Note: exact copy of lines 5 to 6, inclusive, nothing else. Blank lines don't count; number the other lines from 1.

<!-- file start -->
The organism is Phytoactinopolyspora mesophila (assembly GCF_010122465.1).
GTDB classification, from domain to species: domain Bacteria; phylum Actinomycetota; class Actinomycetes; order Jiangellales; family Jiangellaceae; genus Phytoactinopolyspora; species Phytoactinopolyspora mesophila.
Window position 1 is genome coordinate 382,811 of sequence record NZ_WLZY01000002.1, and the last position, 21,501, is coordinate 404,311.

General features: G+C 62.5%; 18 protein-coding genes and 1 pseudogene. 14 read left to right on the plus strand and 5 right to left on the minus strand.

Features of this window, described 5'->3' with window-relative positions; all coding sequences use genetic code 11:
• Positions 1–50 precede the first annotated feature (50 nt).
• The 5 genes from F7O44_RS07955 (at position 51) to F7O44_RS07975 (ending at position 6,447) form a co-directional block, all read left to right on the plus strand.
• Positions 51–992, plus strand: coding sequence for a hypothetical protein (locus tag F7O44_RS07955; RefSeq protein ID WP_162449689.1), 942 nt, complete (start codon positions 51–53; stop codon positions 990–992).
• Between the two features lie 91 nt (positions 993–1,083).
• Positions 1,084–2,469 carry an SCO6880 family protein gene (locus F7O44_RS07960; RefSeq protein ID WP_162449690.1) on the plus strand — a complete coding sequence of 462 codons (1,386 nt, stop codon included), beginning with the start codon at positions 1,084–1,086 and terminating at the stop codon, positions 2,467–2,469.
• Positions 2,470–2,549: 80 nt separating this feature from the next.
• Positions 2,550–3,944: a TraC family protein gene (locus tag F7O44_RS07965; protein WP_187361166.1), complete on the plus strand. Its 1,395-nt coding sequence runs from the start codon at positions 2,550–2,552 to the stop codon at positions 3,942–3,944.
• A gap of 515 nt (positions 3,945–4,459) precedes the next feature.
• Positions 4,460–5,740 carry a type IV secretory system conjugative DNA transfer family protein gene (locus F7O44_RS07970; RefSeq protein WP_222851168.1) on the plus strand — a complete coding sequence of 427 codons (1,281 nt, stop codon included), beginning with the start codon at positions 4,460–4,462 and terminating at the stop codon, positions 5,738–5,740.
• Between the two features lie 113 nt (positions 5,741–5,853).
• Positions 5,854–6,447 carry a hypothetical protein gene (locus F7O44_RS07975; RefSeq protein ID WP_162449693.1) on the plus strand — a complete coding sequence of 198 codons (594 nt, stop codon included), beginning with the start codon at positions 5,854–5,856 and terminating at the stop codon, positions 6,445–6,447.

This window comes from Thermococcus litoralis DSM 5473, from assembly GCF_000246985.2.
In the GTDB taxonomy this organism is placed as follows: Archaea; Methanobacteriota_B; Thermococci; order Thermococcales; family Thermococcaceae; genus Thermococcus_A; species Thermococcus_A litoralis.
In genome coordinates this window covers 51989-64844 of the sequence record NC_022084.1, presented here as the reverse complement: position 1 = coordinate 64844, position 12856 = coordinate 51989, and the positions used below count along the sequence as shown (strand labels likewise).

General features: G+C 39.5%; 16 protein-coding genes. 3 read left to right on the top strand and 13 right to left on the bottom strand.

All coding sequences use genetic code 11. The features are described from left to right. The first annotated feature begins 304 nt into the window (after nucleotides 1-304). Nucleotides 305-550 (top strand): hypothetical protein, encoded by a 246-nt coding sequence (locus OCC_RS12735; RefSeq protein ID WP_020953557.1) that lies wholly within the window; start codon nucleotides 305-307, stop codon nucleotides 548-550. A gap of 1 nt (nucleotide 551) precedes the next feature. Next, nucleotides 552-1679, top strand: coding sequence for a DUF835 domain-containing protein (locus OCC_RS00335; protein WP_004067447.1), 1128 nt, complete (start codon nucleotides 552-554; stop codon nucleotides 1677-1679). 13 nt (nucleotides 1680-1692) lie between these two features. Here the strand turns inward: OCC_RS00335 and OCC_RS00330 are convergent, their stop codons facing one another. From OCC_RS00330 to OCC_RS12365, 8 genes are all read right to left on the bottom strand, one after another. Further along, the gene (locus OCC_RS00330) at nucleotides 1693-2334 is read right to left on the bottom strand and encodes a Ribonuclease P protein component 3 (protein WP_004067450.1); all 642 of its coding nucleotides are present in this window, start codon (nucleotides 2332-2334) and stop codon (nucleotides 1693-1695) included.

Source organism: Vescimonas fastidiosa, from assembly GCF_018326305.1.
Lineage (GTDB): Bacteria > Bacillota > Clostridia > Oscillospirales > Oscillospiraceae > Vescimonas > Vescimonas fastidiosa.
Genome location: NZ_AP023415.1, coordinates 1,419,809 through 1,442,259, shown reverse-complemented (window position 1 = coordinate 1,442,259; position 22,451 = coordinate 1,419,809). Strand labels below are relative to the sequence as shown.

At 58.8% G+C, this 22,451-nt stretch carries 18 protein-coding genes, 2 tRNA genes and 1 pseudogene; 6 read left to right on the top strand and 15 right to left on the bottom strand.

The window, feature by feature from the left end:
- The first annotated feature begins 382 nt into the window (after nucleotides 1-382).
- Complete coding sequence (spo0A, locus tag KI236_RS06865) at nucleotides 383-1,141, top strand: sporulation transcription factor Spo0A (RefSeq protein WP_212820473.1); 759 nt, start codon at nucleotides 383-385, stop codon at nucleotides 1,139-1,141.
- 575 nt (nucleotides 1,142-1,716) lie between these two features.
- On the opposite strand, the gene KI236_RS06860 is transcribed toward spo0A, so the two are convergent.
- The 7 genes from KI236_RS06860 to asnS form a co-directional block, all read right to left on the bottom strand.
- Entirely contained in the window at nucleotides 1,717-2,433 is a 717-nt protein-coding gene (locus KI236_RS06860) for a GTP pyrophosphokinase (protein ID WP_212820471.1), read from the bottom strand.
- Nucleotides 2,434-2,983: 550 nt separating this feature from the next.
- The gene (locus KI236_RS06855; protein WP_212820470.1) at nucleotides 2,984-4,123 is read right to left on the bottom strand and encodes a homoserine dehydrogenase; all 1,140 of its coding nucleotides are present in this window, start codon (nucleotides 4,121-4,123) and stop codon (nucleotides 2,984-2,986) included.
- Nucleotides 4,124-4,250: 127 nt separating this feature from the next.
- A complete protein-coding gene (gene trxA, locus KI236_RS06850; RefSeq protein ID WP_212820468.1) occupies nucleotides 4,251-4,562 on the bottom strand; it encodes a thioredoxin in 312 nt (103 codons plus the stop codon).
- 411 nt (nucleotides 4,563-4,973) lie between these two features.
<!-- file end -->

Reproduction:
Features of this window, described 5'->3' with window-relative positions; all coding sequences use genetic code 11:
• Positions 1–50 precede the first annotated feature (50 nt).